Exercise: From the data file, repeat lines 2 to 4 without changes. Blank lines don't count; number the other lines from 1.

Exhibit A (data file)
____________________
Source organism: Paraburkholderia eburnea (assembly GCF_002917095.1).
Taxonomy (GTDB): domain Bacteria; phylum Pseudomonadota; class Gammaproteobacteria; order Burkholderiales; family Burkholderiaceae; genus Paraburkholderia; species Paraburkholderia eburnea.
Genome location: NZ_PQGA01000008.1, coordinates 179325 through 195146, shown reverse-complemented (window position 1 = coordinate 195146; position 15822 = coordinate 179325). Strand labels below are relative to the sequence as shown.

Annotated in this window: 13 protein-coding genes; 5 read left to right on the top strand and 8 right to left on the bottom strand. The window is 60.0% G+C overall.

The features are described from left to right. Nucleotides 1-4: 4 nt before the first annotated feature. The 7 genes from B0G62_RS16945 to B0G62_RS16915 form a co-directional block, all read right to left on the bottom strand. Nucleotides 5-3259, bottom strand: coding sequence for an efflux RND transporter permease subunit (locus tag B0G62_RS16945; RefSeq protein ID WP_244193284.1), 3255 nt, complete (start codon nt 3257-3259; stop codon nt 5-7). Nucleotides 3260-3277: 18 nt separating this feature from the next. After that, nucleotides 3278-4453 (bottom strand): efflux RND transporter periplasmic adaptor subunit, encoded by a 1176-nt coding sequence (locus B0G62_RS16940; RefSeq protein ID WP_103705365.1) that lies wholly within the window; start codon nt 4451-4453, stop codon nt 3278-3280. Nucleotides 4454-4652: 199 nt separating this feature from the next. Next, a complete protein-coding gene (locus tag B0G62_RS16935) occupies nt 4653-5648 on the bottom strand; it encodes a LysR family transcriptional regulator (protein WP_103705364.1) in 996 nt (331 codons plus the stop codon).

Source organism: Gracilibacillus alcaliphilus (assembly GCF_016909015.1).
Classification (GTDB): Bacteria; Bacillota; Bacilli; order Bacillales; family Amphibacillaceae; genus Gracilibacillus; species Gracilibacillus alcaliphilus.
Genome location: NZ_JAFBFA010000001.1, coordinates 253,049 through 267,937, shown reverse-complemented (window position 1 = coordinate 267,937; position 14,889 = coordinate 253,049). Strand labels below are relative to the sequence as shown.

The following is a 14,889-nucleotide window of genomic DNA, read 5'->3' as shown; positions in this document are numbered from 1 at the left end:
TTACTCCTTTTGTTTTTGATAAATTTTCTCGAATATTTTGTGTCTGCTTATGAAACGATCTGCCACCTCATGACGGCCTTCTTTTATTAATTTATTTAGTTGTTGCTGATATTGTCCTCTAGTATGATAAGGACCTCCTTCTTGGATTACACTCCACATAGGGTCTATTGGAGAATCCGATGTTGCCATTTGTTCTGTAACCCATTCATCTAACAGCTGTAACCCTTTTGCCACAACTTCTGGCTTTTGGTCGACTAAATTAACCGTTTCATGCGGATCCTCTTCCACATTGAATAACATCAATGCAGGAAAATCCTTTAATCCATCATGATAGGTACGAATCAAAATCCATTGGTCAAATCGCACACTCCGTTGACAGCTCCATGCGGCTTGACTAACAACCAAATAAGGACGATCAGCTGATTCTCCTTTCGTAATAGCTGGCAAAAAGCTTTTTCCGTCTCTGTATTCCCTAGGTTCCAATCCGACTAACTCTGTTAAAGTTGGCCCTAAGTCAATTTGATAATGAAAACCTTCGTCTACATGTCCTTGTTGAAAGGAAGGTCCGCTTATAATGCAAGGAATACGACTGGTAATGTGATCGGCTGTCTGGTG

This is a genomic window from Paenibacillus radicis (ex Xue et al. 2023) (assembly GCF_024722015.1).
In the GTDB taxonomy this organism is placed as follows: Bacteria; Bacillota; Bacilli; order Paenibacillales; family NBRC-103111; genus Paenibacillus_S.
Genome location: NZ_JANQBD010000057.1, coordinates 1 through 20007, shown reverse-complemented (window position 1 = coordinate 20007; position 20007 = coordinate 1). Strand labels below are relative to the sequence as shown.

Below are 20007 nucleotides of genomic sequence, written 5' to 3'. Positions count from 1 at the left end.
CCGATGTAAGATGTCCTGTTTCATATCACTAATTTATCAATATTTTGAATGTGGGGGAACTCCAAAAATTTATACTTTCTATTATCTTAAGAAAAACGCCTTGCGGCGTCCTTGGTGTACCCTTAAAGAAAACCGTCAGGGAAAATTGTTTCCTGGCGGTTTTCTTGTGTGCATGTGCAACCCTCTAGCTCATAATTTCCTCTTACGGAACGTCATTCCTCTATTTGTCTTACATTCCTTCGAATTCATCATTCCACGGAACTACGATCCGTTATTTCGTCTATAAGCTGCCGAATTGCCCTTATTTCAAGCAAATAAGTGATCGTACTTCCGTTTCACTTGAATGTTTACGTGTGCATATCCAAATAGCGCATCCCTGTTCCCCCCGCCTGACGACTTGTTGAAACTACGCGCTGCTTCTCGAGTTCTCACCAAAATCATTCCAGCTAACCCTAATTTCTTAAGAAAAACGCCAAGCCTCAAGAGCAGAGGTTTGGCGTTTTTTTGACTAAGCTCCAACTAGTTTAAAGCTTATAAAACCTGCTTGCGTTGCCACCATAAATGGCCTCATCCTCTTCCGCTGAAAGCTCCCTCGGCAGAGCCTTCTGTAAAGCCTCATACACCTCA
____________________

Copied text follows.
Taxonomy (GTDB): domain Bacteria; phylum Pseudomonadota; class Gammaproteobacteria; order Burkholderiales; family Burkholderiaceae; genus Paraburkholderia; species Paraburkholderia eburnea.
Genome location: NZ_PQGA01000008.1, coordinates 179325 through 195146, shown reverse-complemented (window position 1 = coordinate 195146; position 15822 = coordinate 179325). Strand labels below are relative to the sequence as shown.

Annotated in this window: 13 protein-coding genes; 5 read left to right on the top strand and 8 right to left on the bottom strand. The window is 60.0% G+C overall.